I consider myself to be a good traveler especially since I am a former travel agent with experience in traveling abroad. These are great things to consider when planning any trip.
- What type of traveler are you?
- Preparation & Packing
- Preferred Mode of Transportation
- Emergencies and Last Minute Changes
I am a relaxed and easy traveler. I always bring a good book or two, magazines. I prefer to be at the airport at least 90 minutes early to determine if there are any delays or changes such a new gate assignment.
Preparation & Packing
It depends on where I am going, how long I will be gone and what I will be doing as to when I start my packing. As I travel agent I learned the secret of how to maximize my packing space! Regardless of how long the trip maybe, my packing starts as I do any necessary laundry. I start pulling together my genealogy materials at least a week before my scheduled trip so that I have the latest updated information at my fingertips.
Preferred Mode of Transportation
I like traveling by plane. I find it relaxing and enjoyable. In my carry-on bag I keep a few things that I consider "must haves" if I am flying. My "must haves" are ear plugs (for crying babies and snoring passengers), lip balm and a pair of sandals or flip flops. Why sandals or flip flops? On long flights my feet sometimes swell so I keep these handy just in case because they are easy to slip on and off.
Have you had any surgeries that required "medical metal" as I call it, such as rods, plates and screws? I have and I tend to set off the scanning machines at the airport. If you are like me then you might want to see this link (http://www.tsa.gov/sites/default/files/publications/disability_notification_cards.pdf). It does not exempt you from a search or screening by Transportation Security Administration (TSA) but it allows you to let them know without the entire area knowing your personal issues. I also recommend checking TSA's website (http://www.tsa.gov/) for any recent changes before leaving home.
For me, traveling overseas means acclimating myself to the time difference before I leave so that the jet lag doesn't interfere too badly. The best piece of advice I ever received from a fellow travel agent is this, If you are going to being crossing the international date line, you may want to consider consulting your medical care provider for a short term prescription of sleeping medication (or if you prefer, use an over the counter product) to help you sleep on the plane in both directions. You will wake up much more refreshed!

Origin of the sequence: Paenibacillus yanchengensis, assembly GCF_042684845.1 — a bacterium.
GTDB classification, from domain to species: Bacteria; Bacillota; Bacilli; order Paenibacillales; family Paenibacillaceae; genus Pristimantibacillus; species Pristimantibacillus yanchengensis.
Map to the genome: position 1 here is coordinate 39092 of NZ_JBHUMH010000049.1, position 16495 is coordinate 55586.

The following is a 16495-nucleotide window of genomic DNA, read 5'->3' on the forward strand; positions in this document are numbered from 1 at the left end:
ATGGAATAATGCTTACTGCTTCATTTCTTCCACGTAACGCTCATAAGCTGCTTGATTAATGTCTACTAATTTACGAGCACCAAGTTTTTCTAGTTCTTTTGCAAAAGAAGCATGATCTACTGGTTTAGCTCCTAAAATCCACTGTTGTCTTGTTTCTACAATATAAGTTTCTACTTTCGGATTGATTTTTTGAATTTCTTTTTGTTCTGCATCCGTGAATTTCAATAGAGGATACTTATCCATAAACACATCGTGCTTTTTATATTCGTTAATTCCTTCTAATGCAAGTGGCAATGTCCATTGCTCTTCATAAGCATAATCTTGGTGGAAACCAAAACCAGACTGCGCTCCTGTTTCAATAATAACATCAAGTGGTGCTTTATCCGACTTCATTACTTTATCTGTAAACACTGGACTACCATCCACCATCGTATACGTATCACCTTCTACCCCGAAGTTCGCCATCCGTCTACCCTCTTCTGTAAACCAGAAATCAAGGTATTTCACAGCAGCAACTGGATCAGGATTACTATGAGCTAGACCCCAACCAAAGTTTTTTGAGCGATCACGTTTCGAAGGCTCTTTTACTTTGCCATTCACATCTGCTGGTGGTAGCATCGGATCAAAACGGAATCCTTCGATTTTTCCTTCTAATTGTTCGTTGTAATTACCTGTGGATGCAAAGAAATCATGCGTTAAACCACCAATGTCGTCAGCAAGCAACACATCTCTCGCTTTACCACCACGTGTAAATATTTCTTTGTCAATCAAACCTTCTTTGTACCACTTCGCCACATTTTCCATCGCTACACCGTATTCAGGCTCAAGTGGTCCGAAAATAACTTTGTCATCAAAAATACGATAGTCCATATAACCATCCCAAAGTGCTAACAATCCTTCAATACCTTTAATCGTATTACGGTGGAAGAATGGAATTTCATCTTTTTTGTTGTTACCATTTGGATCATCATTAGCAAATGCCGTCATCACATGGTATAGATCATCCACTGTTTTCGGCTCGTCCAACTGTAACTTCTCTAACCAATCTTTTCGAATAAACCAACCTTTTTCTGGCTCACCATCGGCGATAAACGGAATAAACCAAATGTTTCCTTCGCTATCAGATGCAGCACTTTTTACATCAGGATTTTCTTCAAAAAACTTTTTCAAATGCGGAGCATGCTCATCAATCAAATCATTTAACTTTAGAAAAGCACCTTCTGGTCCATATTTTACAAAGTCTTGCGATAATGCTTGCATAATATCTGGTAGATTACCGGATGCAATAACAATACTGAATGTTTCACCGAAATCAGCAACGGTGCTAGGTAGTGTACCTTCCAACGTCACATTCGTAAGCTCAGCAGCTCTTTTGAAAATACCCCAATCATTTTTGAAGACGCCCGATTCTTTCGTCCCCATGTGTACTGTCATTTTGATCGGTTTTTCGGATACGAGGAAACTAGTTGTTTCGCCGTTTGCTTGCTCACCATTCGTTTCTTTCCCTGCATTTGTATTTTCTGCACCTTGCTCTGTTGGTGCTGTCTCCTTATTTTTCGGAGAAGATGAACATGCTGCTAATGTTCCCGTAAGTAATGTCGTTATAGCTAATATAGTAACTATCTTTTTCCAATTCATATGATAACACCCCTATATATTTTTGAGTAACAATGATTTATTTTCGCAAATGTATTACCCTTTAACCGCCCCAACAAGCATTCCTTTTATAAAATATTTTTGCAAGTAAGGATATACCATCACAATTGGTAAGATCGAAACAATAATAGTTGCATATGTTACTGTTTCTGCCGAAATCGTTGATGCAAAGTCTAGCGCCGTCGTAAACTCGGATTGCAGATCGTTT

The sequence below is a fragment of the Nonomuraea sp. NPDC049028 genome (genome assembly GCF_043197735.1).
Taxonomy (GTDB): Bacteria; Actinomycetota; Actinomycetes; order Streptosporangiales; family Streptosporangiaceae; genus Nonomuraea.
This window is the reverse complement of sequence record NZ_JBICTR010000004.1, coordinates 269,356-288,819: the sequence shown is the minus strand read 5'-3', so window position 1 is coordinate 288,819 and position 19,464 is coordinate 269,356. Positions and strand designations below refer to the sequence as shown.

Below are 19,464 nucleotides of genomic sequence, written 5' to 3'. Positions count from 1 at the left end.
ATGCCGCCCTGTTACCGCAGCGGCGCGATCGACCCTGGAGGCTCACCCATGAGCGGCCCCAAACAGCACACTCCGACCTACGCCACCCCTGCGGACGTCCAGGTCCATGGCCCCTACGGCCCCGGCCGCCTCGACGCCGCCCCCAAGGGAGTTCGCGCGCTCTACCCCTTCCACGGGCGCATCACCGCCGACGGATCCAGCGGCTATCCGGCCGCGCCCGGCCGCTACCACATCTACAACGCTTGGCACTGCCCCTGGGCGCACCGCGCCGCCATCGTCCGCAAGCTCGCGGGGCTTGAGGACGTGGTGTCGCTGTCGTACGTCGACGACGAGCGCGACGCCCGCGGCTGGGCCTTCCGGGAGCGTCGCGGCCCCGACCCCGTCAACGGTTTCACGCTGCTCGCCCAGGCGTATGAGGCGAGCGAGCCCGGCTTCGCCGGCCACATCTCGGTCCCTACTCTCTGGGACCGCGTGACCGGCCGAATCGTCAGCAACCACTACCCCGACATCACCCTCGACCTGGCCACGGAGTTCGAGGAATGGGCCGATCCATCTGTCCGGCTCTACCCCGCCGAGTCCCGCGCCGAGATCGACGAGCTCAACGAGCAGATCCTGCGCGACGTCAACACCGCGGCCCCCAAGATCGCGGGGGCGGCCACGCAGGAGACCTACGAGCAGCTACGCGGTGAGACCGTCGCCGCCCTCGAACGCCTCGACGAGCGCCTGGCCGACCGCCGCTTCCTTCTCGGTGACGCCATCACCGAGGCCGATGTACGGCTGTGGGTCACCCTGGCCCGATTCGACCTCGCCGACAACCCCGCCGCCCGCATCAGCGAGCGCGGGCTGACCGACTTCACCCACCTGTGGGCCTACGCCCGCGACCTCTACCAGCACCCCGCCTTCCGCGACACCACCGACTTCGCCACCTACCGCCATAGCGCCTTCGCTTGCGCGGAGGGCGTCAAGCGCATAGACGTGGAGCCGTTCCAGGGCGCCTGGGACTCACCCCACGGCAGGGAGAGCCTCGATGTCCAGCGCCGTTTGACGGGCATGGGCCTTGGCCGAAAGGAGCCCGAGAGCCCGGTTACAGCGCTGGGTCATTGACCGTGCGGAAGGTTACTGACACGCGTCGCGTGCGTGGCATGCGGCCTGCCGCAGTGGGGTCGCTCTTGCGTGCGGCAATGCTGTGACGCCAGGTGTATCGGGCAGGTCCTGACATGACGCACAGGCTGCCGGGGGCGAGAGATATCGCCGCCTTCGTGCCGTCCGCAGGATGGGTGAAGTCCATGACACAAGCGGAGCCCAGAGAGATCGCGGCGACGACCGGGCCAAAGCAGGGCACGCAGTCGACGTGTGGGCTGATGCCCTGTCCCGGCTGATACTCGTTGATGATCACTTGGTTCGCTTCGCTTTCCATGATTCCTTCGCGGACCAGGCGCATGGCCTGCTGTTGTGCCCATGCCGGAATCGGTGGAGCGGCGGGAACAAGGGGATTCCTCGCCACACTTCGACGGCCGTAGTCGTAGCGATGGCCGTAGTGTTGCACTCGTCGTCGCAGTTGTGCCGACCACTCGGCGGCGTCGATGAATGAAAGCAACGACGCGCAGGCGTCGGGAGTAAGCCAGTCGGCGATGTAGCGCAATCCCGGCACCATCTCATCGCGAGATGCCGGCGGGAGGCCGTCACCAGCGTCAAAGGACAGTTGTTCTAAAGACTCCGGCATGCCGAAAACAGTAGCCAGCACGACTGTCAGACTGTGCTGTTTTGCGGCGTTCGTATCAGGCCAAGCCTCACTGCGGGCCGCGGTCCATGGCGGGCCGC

I have always wanted to travel by train! However, living in the Carolina's are options are limited. Train travel in the south is not as prevalent as it is in other parts of the country. My sons traveled by train from Charlotte, NC to Greensboro, NC after moving in with their Dad and until they had obtained their driver's license.
I also enjoy traveling by car and I have to be in the front seat for any trip over 2 or 3 hours otherwise I get quite car sick. I love the freedom that driving provides such as creating my own schedule, stopping when I want, the scenery and GPS. The only drawback is that I tend to pack much more than is really necessary. However, it does allow me to take more in terms of genealogy related items such as a large portable scanner, my cemetery kit and more files.
Now this is where I am picky!
If I am lucky enough to be researching in area where I have family and/or friends living and it is not an inposition for them during those dates I plan to be in the area, then I prefer to stay with them because it will allow us to catch up. Hopefully, I will get a few family interviews in too.